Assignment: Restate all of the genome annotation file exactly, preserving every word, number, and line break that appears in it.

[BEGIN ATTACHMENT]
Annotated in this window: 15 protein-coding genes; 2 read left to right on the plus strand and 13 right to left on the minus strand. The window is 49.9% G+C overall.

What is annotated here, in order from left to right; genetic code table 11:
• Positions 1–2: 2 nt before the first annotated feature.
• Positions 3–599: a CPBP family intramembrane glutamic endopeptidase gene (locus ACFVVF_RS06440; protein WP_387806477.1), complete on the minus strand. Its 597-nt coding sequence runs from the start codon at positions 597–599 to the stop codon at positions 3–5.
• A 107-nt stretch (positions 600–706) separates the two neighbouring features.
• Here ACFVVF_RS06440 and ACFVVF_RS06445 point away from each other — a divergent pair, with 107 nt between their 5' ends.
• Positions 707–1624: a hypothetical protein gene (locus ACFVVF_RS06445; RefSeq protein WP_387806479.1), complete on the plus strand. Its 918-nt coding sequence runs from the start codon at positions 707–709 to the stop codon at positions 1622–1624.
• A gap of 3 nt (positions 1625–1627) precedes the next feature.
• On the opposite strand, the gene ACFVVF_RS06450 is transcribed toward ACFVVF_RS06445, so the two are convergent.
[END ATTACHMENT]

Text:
Annotated in this window: 15 protein-coding genes; 2 read left to right on the plus strand and 13 right to left on the minus strand. The window is 49.9% G+C overall.

What is annotated here, in order from left to right; genetic code table 11:
• Positions 1–2: 2 nt before the first annotated feature.
• Positions 3–599: a CPBP family intramembrane glutamic endopeptidase gene (locus ACFVVF_RS06440; protein WP_387806477.1), complete on the minus strand. Its 597-nt coding sequence runs from the start codon at positions 597–599 to the stop codon at positions 3–5.
• A 107-nt stretch (positions 600–706) separates the two neighbouring features.
• Here ACFVVF_RS06440 and ACFVVF_RS06445 point away from each other — a divergent pair, with 107 nt between their 5' ends.
• Positions 707–1624: a hypothetical protein gene (locus ACFVVF_RS06445; RefSeq protein WP_387806479.1), complete on the plus strand. Its 918-nt coding sequence runs from the start codon at positions 707–709 to the stop codon at positions 1622–1624.
• A gap of 3 nt (positions 1625–1627) precedes the next feature.
• On the opposite strand, the gene ACFVVF_RS06450 is transcribed toward ACFVVF_RS06445, so the two are convergent.